Monday, September 11, 2006

Elihu the youth

Job 32:4-10

1So these three men ceased to answer Job, because he was righteous in his own eyes. 2Then Elihu son of Barachel the Buzite, of the family of Ram, became angry. He was angry at Job because he justified himself rather than God; 3he was angry also at Job's three friends because they had found no answer, though they had declared Job to be in the wrong. 4Now Elihu had waited to speak to Job, because they were older than he. 5But when Elihu saw that there was no answer in the mouths of these three men, he became angry.

6Elihu son of Barachel the Buzite answered: "I am young in years, and you are aged; therefore I was timid and afraid to declare my opinion to you. 7I said, 'Let days speak, and many years teach wisdom.' 8But truly it is the spirit in a mortal, the breath of the Almighty, that makes for understanding. 9It is not the old that are wise, nor the aged that understand what is right. 10Therefore I say, 'Listen to me; let me also declare my opinion.'

This text is part of the daily lectionary today. These words are spoken by Elihu after he's heard his elders give their advice to the mourning Job. I love the fact that Elihu begins by listening to the wisdom of his elders and waiting to speak until those who are supposed to have wisdom have spoken. But, in the absence of what he sees as wisdom, he decides that it's time for the voice of youth to speak up. As the youngest one present, possibly a high school youth on a committee, he becomes frustrated with both Job and his "friends," because neither side seems to be adequately repentant and neither side quite gets it right. Elihu goes on to provide what I see as a kind of middle ground between Job and the other friends. Anyway, as one who works with young people, this passage struck me as one that calls upon young people to speak up when the wisdom of the elders seems flawed.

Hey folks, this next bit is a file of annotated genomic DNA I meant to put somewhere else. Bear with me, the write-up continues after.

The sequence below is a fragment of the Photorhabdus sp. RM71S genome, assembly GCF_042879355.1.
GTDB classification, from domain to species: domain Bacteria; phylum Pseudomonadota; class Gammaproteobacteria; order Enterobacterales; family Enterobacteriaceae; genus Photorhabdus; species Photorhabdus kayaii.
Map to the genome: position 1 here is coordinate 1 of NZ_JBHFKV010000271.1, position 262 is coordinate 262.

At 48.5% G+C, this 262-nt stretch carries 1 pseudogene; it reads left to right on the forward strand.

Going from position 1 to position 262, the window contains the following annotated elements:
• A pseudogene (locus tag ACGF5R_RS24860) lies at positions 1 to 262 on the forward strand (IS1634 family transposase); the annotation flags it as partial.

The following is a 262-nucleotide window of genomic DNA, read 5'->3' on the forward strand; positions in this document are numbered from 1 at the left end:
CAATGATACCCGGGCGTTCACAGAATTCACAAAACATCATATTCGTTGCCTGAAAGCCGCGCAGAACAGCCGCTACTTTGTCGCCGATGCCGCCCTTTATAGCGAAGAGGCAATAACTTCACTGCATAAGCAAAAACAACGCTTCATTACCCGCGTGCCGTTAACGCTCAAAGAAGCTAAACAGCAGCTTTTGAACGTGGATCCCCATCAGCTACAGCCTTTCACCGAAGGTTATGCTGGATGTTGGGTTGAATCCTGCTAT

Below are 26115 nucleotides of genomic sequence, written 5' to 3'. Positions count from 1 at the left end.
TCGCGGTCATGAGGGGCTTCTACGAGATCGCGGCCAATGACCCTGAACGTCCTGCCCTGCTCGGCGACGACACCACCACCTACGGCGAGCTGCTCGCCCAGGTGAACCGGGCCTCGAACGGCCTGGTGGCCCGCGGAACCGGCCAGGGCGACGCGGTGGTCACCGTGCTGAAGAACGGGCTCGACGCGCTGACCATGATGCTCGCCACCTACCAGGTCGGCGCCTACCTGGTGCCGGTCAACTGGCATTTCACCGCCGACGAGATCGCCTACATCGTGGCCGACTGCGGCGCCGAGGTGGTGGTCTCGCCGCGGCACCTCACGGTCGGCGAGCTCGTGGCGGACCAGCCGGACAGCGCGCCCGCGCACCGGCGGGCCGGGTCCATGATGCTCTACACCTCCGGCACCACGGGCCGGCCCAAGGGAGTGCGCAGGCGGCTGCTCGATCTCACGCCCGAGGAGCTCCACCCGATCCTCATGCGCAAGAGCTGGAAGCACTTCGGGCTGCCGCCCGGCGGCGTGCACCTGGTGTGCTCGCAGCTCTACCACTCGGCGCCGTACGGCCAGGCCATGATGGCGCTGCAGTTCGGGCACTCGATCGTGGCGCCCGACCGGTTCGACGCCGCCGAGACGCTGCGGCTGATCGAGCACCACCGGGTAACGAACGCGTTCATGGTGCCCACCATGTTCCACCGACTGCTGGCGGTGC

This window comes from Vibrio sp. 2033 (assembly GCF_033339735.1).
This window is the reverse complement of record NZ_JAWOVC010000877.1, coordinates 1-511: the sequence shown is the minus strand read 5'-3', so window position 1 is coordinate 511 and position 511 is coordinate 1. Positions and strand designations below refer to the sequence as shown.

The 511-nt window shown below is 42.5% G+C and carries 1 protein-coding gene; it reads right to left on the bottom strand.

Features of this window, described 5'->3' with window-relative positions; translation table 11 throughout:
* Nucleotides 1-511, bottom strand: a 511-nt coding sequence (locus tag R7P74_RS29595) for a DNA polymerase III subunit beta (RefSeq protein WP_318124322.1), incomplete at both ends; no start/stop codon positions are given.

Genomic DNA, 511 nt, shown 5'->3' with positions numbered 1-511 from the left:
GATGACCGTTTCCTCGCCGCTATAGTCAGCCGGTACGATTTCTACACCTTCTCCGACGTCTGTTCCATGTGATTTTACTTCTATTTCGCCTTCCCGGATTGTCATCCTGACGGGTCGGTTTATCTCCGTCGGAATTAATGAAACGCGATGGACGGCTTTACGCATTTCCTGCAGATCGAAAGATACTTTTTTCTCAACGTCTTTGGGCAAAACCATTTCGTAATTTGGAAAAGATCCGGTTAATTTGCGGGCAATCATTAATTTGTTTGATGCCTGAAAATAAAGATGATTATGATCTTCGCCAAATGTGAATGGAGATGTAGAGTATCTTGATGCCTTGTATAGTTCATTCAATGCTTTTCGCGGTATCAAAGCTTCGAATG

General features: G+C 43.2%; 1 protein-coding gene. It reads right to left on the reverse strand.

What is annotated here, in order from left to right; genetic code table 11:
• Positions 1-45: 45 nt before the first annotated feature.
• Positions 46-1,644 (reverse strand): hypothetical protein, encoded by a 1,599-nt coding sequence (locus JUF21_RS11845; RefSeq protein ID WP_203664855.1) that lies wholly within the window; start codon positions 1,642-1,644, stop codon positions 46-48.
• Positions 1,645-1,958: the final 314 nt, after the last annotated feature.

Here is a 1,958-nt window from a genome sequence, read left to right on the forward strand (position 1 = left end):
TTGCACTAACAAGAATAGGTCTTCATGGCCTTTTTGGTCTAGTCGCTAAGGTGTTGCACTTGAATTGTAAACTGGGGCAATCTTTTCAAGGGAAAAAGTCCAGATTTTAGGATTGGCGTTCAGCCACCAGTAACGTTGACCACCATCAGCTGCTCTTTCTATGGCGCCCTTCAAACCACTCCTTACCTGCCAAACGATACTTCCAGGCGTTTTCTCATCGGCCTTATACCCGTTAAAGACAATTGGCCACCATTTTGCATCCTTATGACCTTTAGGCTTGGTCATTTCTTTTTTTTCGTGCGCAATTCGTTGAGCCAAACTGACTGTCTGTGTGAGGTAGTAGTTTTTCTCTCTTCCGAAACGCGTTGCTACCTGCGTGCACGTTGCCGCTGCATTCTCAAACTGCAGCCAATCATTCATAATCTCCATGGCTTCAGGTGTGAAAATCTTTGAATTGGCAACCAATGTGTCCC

Thursday, September 07, 2006

Biff Fink

This Sunday is Jazz Sunday at Harpeth. One of our church members does some jazz workshop stuff and is bringing her friends along to share some jazz with the congregation. Anyway, last night at choir practice, we were practicing a children's sermon that tells the story of how jazz came about. It's a story about a frog who wanted to sing in a forest where only the birds sang. When he finally gets up to sing, he sings a jazz beat and everybody loves it. So, Biff Fink, our Director of Music is playing the frog. There he was last night, being totally goofy and funny and entertaining. I really do stand in awe of Biff's love for music and his willingness to do whatever it takes to get a message across. He's one of those people who's willing to let go of any need to be "composed," and yet he can turn around and be totally deep in his thoughts and meditations about Scripture, life, people, music, etc. For that, and many other reasons, I hold him in very high regard. Biff Fink is just one more reason why I love being at Harpeth.